Settling in, getting out

January 22- February 7

After unloading the car at our new home, a process that now takes maybe an hour at most, we picked up dinner and drove over to Kaivan’s to visit. He’d done a cross country road trip back west after spending a couple months in Binghamton in the fall and we hadn’t seen him since early September when we left New York. It was nice to catch up, though Charley was a bit confused as to why Uncle Kaivan was here in Arizona and not in New York.

Jamie Charley and I spent the next week getting re-familiarized with our new city and neighborhood. We did a couple hikes over at nearby South Mountain, drove out to the San Tan Mountains, situated southeast of us, and made a trip to the Superstition Wilderness and front-range mountains, east of Apache Junction, about an hours drive from our apartment.

The Mormon Trail & Telegraph Pass/ National Trail, South Mountain

The San Tans

The Wave Cave and Boulder Canyon Trail, Superstition Wilderness

Our friends Maggie and Brandon had been in town for a couple weeks when we arrived. Maggie had started a new contract at Phoenix Children’s, and they got a spot at an RV Park out in Apache Junction. We stopped over for a Sunday hangout, and, again, Charley was a bit confused as to why her Santa Barbara dog pals Donald and Gurley were here in AZ. But she quickly decided it didn’t matter, she was just happy to see her friends.

That evening, we drove over to Chandler’s downtown district and had dinner at San Tan Brewery. Brandon and I sampled some of their IPAs, and I was reunited with my favorite daily driver IPA, Moon Juice from San Tan Brewery. It was odd to be eating inside, at a relatively crowded restaurant, as I don’t think we did that at all during our time in SB.

When Monday rolled around, we dropped Charley off at her daycare, Chandler Dogs 24/7 (the same daycare she LOVED two years ago), and Jamie and I made our way to Chandler Regional Medical Center for orientation.

Last time we started at this hospital, orientation was a week long and many many hours of online computer modules. This time, we received a day of orientation and then started working. Neither Jamie nor I would complain about this- the modules are soul-sucking and seem to go on forever.

That night we’d grab dinner at OHSO in Gilbert with a fellow traveler, Matt, that oriented with us. It’s always fun and interesting to meet other travelers and learn their stories, where they’ve been, what they like to do, etc. Matt’s from Indiana, loves to backpack and rock climb, and owns a gnarly Tacoma that makes me a bit envious.

Later that week, I got the chance to meet up with my old friend Adam from back home. He’s a strength coach for the LA Angels organization, and thus spends his winter and spring in Arizona where the Angels do their spring training. We played pickle ball at the local court (got dominated by some older folks) and caught up on life for a couple hours. Always good to see familiar faces while out on the travel circuit.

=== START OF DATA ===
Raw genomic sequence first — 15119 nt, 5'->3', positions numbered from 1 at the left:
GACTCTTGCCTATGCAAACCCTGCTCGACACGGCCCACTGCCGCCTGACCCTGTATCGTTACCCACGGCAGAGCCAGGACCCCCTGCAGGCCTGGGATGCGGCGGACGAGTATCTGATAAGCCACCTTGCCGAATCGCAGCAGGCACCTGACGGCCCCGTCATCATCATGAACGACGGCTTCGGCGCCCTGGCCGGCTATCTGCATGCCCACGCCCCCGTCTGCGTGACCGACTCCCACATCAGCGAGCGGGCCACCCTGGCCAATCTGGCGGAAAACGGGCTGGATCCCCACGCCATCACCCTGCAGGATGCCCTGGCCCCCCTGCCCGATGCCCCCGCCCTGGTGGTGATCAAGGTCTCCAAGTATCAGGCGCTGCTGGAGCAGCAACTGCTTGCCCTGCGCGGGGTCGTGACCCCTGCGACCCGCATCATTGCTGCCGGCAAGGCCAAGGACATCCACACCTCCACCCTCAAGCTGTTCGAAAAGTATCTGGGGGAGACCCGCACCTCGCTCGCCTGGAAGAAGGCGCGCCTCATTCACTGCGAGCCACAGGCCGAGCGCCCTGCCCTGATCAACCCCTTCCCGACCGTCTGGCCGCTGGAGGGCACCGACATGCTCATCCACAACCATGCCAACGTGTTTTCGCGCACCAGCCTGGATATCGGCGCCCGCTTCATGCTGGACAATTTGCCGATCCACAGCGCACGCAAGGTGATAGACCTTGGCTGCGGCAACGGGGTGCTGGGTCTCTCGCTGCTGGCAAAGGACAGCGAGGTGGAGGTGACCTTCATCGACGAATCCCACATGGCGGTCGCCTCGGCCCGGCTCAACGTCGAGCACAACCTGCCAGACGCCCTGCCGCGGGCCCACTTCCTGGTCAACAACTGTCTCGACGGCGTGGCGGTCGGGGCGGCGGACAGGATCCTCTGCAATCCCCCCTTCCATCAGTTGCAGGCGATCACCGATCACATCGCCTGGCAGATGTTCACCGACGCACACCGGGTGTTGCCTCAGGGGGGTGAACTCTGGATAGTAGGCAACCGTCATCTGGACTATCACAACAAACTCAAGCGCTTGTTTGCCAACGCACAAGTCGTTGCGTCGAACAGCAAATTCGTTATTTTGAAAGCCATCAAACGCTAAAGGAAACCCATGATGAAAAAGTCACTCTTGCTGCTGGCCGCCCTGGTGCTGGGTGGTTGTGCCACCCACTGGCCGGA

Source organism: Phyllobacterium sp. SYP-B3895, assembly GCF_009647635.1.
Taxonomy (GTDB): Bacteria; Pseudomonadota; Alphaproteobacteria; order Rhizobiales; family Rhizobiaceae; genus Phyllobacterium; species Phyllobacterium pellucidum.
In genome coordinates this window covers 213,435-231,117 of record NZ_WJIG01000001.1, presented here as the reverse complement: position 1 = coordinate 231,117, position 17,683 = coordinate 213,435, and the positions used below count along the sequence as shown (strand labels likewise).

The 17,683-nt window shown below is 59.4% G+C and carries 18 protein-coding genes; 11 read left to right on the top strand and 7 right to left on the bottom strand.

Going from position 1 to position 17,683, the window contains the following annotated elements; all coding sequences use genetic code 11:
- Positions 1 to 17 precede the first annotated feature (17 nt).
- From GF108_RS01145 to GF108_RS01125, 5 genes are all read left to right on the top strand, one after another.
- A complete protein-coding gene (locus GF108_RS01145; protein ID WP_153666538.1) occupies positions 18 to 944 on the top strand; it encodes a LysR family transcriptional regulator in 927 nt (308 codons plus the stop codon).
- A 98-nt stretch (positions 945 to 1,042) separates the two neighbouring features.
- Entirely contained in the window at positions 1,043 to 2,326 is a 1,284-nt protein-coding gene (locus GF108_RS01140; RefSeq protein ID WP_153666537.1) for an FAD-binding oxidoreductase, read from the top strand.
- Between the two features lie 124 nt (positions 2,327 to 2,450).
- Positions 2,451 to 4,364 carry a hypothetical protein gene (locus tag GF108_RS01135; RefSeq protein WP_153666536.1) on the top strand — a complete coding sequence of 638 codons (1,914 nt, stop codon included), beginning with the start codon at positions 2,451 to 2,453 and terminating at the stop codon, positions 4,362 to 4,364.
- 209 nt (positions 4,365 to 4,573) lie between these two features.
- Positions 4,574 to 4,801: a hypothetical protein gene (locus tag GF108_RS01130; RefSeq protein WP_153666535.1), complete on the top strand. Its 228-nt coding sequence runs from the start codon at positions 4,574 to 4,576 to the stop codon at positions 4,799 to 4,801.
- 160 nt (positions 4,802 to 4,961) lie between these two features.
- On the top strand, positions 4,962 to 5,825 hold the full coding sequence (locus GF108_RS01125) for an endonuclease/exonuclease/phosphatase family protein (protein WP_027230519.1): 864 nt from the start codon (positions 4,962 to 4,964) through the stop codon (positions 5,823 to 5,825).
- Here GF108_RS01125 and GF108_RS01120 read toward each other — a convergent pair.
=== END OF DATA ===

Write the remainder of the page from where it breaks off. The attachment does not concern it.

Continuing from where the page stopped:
Getting acclimated back at work took a bit of time- we’d been off for nearly 3 weeks by the time we started working on our floors. Jamie’s floor, conveniently, is just down the hall from mine, so we occasionally get to see each other when one floor is out of supplies or medications. And on a good day, we get to coordinate our lunches outside together.

I’m incredibly grateful for our managers as well. Knowing that we travel together and would like to work on the same days, they accommodated our wishes and put us on all of the same days to work, so we could enjoy our time off together.

The fundamental job itself doesn’t change much from place to place. Nursing care is nursing care, but the way that different facilities mandate that you document and carry out nursing practice can vary greatly. We both are on Covid floors at the moment, and it’s clear that our coworkers feel stretched thin and burned out at times. They’re grateful for our help, and in turn are always willing to help us out as we get situated. It’s been a good start to our assignment here, we just hope that covid starts to tire out soon.

The second week in town, we were able to get our second vaccination, which felt like a load off our shoulders. The drive up vaccination site was rather impressive in its set-up and efficiency. I can’t imagine the logistics of preparing to vaccinate thousands of people a day in a drive-up manner.

We worked a couple more days that week, then Saturday morning packed our overnight bags and drove down to Tucson to boondock with Maggie and Brandon. They found a spot just outside the city to park the RV and had been there since Thursday. The four of us, along with the three dogs, piled in their truck and made the 20+ mile trip up Mt Lemmon, the tallest mountain in Tucson at over 9000 feet. We did a short hike through some loose wet snow, and they sent their drone high in the sky for some aerial footage of the area. Check out their YouTube channel RV There? at for some excellent content about RV living and the great outdoors!

It was really neat to see the changes in vegetation as we progressed up and down the mountain, ranging from low lying Saguaro Cacti around 2-3000 feet, Chaparral and woodland oak a bit higher around 4-5000 feet, and Juniper and Pinyon pine above that. Tall Ponderosa pines call the top of Mt Lemmon home, along with many feet of snow in the winter. To see all of these species in the span of 45 minutes is pretty wild, and one reason the West is so interesting to us.

We enjoyed some pizza from Anello in Tucson after our scenic drive and hike, and played Wizard, our favorite card game (thanks Maggie and Brandon!) until bedtime.

We’ve been in town now for over two weeks, and we’re well settled in. Hoping to make a good list of destinations to hit while we’re here. Talk soon!

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